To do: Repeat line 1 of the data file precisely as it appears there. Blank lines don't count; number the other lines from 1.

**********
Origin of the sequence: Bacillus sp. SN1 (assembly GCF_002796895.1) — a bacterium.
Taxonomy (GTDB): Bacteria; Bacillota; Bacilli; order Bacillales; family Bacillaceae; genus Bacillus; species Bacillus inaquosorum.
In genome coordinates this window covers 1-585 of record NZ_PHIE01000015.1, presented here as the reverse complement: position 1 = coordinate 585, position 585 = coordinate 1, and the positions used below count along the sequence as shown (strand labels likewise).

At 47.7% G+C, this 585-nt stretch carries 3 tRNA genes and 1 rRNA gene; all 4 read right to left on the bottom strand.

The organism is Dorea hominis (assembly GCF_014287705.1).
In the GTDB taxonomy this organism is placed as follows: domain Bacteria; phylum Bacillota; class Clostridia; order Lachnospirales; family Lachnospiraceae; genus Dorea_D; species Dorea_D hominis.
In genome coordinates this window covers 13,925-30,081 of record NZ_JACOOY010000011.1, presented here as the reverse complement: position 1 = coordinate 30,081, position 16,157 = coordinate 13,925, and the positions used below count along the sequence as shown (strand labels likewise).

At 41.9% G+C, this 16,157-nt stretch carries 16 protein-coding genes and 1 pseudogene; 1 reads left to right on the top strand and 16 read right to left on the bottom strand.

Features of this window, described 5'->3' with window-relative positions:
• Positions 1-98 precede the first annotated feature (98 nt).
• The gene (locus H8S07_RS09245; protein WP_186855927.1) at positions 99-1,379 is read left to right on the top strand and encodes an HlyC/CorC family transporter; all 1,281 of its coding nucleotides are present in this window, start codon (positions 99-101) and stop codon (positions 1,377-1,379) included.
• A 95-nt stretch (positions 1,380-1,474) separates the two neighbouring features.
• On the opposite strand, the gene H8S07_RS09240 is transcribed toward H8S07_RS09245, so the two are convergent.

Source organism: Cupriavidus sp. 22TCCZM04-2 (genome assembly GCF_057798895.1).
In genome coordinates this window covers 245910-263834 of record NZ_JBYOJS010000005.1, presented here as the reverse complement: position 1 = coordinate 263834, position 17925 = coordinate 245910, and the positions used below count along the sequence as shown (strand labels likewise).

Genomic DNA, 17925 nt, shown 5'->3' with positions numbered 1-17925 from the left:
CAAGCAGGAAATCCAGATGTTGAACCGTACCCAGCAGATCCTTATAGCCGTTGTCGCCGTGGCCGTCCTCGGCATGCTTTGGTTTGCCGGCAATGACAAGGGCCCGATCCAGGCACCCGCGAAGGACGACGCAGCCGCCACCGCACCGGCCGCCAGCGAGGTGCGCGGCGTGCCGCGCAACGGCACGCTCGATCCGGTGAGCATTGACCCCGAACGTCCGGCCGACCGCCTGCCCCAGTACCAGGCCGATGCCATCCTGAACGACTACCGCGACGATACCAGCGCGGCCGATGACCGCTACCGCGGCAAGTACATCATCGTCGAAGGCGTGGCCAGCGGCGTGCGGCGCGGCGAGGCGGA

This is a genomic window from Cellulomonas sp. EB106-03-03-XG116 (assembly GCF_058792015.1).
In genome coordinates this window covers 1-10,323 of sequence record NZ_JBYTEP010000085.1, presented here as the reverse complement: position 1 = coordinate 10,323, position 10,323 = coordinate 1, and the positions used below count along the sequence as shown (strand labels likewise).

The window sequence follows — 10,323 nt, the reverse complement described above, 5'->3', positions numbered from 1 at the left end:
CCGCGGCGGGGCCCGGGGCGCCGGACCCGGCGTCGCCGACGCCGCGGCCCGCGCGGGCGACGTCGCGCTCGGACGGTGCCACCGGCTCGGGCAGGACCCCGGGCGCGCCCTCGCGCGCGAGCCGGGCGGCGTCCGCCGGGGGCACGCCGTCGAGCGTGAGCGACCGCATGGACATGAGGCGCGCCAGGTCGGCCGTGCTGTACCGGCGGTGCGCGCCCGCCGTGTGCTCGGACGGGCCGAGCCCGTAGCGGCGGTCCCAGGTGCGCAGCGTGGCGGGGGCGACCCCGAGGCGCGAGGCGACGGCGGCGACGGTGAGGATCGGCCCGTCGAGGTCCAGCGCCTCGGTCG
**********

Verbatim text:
Origin of the sequence: Bacillus sp. SN1 (assembly GCF_002796895.1) — a bacterium.